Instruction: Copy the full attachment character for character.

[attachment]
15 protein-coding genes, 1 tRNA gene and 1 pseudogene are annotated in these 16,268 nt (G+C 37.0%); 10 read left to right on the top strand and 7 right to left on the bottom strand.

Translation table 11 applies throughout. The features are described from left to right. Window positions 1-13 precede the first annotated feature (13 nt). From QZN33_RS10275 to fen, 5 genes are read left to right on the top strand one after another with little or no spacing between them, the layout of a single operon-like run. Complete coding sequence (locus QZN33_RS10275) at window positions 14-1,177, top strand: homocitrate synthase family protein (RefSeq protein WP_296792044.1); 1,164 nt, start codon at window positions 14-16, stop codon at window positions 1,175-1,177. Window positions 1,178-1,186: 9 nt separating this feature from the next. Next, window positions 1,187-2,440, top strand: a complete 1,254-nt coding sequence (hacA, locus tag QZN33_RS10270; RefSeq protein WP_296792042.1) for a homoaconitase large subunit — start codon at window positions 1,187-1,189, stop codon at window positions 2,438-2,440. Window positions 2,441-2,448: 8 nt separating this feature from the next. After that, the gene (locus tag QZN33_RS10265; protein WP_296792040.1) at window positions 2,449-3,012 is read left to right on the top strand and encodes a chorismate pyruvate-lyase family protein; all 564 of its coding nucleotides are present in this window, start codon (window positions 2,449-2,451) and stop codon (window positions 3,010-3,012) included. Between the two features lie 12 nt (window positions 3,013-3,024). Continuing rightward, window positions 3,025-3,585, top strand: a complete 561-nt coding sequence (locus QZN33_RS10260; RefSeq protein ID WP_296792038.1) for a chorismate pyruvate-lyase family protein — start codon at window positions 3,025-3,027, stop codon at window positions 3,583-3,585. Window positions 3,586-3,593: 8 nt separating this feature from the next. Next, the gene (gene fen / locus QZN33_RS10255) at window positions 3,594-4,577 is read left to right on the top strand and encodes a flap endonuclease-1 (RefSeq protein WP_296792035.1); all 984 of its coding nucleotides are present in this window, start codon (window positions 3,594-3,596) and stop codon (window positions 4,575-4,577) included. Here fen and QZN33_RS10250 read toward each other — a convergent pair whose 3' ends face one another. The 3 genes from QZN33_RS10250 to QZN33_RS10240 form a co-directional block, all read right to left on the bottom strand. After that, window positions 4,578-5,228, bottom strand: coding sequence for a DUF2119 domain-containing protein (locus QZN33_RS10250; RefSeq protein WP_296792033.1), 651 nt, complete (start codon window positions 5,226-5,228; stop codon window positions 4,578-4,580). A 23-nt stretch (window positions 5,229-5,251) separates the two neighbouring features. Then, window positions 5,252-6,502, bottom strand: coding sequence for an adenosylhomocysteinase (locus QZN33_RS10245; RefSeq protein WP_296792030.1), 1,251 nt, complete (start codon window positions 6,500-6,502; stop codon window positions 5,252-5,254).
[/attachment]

15 protein-coding genes, 1 tRNA gene and 1 pseudogene are annotated in these 16,268 nt (G+C 37.0%); 10 read left to right on the top strand and 7 right to left on the bottom strand.

Translation table 11 applies throughout. The features are described from left to right. Window positions 1-13 precede the first annotated feature (13 nt). From QZN33_RS10275 to fen, 5 genes are read left to right on the top strand one after another with little or no spacing between them, the layout of a single operon-like run. Complete coding sequence (locus QZN33_RS10275) at window positions 14-1,177, top strand: homocitrate synthase family protein (RefSeq protein WP_296792044.1); 1,164 nt, start codon at window positions 14-16, stop codon at window positions 1,175-1,177. Window positions 1,178-1,186: 9 nt separating this feature from the next. Next, window positions 1,187-2,440, top strand: a complete 1,254-nt coding sequence (hacA, locus tag QZN33_RS10270; RefSeq protein WP_296792042.1) for a homoaconitase large subunit — start codon at window positions 1,187-1,189, stop codon at window positions 2,438-2,440. Window positions 2,441-2,448: 8 nt separating this feature from the next. After that, the gene (locus tag QZN33_RS10265; protein WP_296792040.1) at window positions 2,449-3,012 is read left to right on the top strand and encodes a chorismate pyruvate-lyase family protein; all 564 of its coding nucleotides are present in this window, start codon (window positions 2,449-2,451) and stop codon (window positions 3,010-3,012) included. Between the two features lie 12 nt (window positions 3,013-3,024). Continuing rightward, window positions 3,025-3,585, top strand: a complete 561-nt coding sequence (locus QZN33_RS10260; RefSeq protein ID WP_296792038.1) for a chorismate pyruvate-lyase family protein — start codon at window positions 3,025-3,027, stop codon at window positions 3,583-3,585. Window positions 3,586-3,593: 8 nt separating this feature from the next. Next, the gene (gene fen / locus QZN33_RS10255) at window positions 3,594-4,577 is read left to right on the top strand and encodes a flap endonuclease-1 (RefSeq protein WP_296792035.1); all 984 of its coding nucleotides are present in this window, start codon (window positions 3,594-3,596) and stop codon (window positions 4,575-4,577) included. Here fen and QZN33_RS10250 read toward each other — a convergent pair whose 3' ends face one another. The 3 genes from QZN33_RS10250 to QZN33_RS10240 form a co-directional block, all read right to left on the bottom strand. After that, window positions 4,578-5,228, bottom strand: coding sequence for a DUF2119 domain-containing protein (locus QZN33_RS10250; RefSeq protein WP_296792033.1), 651 nt, complete (start codon window positions 5,226-5,228; stop codon window positions 4,578-4,580). A 23-nt stretch (window positions 5,229-5,251) separates the two neighbouring features. Then, window positions 5,252-6,502, bottom strand: coding sequence for an adenosylhomocysteinase (locus QZN33_RS10245; RefSeq protein WP_296792030.1), 1,251 nt, complete (start codon window positions 6,500-6,502; stop codon window positions 5,252-5,254).